Updated 11:26 p.m. April 30
Sarasota's "Unconditional Surrender" statue is set to leave the Bayfront.
Tom Hughes' crane service had driven from Wimauma to lower and remove the aluminum cast statue Thursday evening for repairs for the 26-foot tall kissing couple. It was expected to be removed Thursday evening, but instead the statue has laid on its side over the weekend.
Kathleen Mary Callender, 61, of Longboat Key drove her 2010 Mercedes Benz E350 crashed into it Thursday at 11:53 a.m. Callender had a medical emergency, according to police, and lost control of her vehicle. She was taken to Sarasota Memorial Hospital for her injuries. Callender will not be charged due to experiencing a medical issue that caused the crash, according to the report.
The driver traveled northbound on US 41 and crossed the median and southbound lane and into the statute.
The City’s public art liaison determined the statue has "significant fractures jeopardizing its structural integrity," according to the city. A chunk of the sailor's foot could be seen missing and cracks were contained throughout the statue.
Police estimated damages at $600,000 on their report for the statue and another $50 for damaging shrubs, according to the crash report.
The statue is expected to be sent to New Jersey for repairs, and is insured for $560,000, Bay News 9 reports:
"Larry Thompson, the President of Ringling College of Art and Design and member of the group that insures the sculpture, said they’re now trying to figure out how bad the damage is and how it happened.
“I have to say I was absolutely shocked,” said Thompson. “It was placed so that no one would run into it. It was not in a position to be run into and having a car go into that island and media strip was just unheard of.”
The car wasn't removed from the structure until early Thursday evening.
The Sarasota Arts Foundation, insurance company and the owner will determine the process to follow to repair the statue.
“Unconditional Surrender” is on loan to the City of Sarasota.
The statue celebrates Victory in Japan Day and is a copy of the iconic LIFE magazine photo of V-J Day in Times Square. A Chinese foundry had casted the piece and the sculpture has left and returned to the Bayfront throughout the years whether for maintenence or insistance of groups to keep the statue there.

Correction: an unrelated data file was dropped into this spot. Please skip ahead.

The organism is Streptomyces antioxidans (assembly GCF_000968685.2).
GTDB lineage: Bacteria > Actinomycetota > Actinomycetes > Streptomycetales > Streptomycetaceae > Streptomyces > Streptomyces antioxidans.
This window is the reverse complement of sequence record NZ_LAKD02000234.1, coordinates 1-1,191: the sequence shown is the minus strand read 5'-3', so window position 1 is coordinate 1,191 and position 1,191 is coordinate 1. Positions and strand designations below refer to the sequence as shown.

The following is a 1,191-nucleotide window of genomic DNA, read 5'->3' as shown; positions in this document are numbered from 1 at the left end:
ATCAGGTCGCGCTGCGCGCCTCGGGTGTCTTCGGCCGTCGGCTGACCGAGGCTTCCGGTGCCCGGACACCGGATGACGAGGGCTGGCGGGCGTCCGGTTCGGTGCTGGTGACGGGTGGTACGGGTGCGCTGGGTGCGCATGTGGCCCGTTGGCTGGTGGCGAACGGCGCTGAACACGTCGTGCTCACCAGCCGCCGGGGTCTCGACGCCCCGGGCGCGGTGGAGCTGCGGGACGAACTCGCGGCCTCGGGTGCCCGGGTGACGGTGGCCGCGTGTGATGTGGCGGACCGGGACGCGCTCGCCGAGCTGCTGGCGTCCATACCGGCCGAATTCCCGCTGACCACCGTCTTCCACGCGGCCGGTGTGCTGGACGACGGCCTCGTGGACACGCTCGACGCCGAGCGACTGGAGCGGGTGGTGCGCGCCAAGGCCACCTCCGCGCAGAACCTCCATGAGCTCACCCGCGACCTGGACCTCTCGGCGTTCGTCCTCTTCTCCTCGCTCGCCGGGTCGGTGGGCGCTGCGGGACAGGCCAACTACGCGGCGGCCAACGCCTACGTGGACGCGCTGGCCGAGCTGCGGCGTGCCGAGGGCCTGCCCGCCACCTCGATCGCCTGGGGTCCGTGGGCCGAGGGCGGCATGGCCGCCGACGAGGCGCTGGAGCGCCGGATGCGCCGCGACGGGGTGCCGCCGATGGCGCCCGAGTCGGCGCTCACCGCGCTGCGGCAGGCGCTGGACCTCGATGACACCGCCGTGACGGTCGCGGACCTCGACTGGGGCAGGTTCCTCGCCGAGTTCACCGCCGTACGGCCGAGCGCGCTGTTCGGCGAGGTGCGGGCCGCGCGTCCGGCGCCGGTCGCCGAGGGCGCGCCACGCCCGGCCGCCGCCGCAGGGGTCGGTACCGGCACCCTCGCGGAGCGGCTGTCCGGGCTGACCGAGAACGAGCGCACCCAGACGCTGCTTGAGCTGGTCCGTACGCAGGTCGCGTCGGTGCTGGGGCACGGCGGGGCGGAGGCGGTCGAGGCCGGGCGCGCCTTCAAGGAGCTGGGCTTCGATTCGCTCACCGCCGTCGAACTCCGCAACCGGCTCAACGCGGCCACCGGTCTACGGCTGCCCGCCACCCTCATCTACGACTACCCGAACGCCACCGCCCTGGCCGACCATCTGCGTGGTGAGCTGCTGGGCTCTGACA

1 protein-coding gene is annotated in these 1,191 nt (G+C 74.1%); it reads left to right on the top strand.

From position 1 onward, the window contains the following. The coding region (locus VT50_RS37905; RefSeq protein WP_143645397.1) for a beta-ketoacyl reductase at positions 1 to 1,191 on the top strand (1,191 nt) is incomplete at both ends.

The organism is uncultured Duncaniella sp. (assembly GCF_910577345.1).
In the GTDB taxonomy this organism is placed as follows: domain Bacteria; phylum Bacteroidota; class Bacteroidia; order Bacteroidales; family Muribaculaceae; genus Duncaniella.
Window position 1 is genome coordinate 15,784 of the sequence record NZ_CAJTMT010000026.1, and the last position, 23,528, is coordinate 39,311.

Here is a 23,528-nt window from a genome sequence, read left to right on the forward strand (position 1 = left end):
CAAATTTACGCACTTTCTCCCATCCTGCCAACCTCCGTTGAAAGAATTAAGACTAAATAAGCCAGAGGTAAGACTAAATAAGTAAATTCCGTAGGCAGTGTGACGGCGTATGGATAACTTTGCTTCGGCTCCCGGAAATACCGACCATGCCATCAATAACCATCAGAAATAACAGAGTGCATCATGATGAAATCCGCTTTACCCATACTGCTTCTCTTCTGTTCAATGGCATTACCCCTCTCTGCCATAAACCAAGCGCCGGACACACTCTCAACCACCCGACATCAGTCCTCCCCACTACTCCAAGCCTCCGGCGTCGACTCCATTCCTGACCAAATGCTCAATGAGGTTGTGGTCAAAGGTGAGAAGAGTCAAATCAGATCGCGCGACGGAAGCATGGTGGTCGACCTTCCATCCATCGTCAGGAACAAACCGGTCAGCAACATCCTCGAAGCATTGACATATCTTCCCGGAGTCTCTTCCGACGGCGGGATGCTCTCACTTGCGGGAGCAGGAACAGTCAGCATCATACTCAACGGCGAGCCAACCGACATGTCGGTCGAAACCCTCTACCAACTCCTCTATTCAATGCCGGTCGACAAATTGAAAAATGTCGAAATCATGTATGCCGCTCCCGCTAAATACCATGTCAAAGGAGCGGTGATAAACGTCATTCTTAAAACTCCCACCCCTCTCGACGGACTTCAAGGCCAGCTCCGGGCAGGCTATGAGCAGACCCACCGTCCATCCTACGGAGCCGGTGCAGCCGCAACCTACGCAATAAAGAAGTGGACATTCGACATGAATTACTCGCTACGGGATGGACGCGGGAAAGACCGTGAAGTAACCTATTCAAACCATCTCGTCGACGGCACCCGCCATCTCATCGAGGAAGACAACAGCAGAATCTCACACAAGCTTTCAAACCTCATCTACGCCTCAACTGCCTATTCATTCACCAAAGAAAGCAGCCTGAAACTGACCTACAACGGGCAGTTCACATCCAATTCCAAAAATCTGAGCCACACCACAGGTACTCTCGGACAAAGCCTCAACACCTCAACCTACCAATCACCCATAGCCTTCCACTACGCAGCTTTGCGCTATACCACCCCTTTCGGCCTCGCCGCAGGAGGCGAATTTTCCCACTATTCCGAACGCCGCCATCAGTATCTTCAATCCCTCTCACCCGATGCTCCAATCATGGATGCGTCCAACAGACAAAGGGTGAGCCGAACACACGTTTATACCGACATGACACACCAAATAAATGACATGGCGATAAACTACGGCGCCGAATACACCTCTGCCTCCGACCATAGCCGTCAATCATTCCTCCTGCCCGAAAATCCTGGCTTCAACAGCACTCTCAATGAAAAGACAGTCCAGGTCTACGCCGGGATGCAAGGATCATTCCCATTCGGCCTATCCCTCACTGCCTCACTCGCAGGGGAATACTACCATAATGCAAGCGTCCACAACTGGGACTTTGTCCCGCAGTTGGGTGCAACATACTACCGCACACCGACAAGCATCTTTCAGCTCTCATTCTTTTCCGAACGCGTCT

The statue first came to Sarasota in 2005 from the Sarasota Season of Sculpture exhibit.
Local arts experts told Patch that the piece is actually cast aluminum and not fiberglass unlike the original, causing the material to be brittle.
A WordPress blog, which has the same name of the statue, "Unconditional Surrender," reviews all the twists and turns of the sculpture's past:
"Only original art qualifies for Sarasota public art, but an effort has been initiated to raise funds to purchase a copy of the statue in order to have it placed permanently on the bay front. At the end of the fourth SSOS display Unconditional Surrender returned to our bay front, only this time as a copy made from cast aluminum bearing a $675,000 price tag. Again the art board was not permitted to review or recommend on the replacement of the statue on the bay front. This was in 2006, when Brenda Terris, took over as the new executive director or SSOS.
An anonymous donor offered to purchase a bronze copy of the statue for $860,000 and donate it to the city, but the offer was withdrawn because of the copyright infringement issue between Johnson and the copyright holders, Getty Foundation and Time-Life Inc."
Eventually anonymous donors came forward to purchase the piece and request its placement at Gulfstream Avenue and U.S. 41., according to the website.
It's unclear if the statue can be repaired, or will return.
Stay with Patch for further updates.